In many countries outside the United States, decisions on when to start treatment for HIV infection are based on the level of certain white blood cells called CD4+ T cells, which are commonly measured to determine immune health. A study by National Institutes of Health grantees suggests that the best time to start treatment also should be based on how much time has elapsed since becoming HIV-infected. The researchers found that starting treatment within a year of seroconversion-the period within a few weeks of HIV infection when antibodies to the virus are first produced and their concentration reaches a detectable level-can improve immune health.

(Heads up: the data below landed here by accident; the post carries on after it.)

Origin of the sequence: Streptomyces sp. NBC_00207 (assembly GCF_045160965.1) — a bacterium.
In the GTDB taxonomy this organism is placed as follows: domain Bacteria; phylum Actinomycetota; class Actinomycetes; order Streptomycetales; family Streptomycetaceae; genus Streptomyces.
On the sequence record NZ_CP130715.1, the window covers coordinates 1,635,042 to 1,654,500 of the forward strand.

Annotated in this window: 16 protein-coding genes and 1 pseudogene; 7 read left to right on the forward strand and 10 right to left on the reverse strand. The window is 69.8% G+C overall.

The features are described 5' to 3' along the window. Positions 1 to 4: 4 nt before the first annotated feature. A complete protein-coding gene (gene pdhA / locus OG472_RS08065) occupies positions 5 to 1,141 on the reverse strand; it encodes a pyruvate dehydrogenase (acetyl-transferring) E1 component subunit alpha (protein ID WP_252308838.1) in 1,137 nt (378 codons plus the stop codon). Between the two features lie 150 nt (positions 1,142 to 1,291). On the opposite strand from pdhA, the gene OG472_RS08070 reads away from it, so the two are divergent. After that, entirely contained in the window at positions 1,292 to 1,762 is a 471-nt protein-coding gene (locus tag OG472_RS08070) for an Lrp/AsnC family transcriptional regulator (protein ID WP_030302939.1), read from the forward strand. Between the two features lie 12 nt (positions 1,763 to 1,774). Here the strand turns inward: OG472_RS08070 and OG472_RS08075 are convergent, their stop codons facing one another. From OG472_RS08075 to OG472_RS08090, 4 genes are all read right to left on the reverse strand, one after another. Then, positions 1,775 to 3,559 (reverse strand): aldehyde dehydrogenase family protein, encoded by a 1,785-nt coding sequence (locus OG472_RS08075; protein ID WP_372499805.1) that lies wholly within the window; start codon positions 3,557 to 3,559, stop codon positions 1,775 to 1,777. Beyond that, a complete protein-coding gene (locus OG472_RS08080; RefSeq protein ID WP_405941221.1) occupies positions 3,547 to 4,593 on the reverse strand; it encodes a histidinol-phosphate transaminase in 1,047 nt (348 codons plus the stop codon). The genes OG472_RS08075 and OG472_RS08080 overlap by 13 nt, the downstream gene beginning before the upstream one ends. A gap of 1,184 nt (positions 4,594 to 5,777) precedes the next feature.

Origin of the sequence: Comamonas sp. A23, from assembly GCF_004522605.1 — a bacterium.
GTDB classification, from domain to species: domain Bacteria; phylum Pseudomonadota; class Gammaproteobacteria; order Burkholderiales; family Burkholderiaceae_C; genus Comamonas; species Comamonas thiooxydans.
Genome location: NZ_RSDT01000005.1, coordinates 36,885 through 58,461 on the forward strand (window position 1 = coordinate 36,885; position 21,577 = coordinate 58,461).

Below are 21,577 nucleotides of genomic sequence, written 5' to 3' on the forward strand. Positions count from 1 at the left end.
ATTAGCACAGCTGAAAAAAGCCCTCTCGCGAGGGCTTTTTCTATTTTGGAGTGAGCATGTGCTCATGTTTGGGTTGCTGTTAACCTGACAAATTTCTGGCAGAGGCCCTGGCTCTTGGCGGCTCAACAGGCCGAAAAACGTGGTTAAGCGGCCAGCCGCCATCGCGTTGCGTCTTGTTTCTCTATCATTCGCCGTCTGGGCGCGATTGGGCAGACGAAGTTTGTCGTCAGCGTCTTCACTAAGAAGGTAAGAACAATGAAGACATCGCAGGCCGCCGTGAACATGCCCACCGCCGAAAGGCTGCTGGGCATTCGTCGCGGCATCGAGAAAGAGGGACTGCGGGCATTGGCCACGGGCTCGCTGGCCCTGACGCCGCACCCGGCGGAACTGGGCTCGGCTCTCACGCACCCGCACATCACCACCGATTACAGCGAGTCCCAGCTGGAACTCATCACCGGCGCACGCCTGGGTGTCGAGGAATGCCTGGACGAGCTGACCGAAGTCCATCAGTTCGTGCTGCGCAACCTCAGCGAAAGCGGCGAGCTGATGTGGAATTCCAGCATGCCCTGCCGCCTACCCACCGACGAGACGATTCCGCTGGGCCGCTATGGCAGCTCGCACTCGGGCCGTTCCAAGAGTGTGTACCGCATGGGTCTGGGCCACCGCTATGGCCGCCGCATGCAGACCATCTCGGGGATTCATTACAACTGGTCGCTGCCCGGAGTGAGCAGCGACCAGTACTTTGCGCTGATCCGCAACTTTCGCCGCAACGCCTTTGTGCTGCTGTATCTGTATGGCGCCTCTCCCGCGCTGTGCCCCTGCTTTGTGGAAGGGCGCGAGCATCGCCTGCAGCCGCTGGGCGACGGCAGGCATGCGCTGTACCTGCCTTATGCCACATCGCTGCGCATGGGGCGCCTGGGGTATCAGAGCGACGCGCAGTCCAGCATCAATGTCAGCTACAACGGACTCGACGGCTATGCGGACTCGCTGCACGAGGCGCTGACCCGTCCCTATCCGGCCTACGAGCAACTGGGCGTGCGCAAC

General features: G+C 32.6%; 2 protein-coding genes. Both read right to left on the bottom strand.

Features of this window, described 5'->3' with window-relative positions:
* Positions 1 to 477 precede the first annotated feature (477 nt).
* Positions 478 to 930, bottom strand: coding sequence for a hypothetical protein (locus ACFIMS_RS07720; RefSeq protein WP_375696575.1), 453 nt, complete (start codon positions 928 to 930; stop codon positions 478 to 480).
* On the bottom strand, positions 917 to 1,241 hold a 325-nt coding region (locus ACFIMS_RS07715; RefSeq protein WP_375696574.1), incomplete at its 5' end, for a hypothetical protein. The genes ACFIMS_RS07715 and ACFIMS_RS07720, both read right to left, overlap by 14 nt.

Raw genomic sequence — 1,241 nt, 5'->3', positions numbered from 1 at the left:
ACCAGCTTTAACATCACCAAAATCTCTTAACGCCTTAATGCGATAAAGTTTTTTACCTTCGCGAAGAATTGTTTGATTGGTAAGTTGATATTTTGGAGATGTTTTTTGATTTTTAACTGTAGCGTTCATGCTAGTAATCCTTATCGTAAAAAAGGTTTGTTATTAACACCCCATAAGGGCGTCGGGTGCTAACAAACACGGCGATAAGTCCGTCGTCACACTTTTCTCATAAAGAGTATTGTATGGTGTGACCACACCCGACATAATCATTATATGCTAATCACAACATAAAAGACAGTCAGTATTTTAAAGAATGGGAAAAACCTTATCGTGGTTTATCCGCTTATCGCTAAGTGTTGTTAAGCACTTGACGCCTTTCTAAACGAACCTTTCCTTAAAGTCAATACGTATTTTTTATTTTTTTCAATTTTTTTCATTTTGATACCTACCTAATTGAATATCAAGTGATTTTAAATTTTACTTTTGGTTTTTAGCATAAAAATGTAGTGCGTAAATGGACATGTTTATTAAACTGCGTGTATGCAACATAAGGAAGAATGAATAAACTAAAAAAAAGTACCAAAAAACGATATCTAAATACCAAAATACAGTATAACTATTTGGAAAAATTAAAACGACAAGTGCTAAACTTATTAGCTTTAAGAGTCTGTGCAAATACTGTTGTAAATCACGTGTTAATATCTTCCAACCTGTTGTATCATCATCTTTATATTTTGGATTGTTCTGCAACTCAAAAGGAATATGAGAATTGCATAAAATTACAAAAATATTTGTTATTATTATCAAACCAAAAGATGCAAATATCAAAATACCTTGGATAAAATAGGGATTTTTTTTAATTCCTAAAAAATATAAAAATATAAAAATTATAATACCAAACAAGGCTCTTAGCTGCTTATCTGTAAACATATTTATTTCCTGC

JF Okulicz et al. Influence of the timing of antiretroviral therapy on the potential for normalization of immune status in human immunodeficiency virus 1-infected individuals. JAMA Internal Medicine DOI: 10.1001/jamainternmed.2014.4010 (2014).
Anthony S. Fauci, M.D., director of the National Institute of Allergy and Infectious Diseases, is available for comment.
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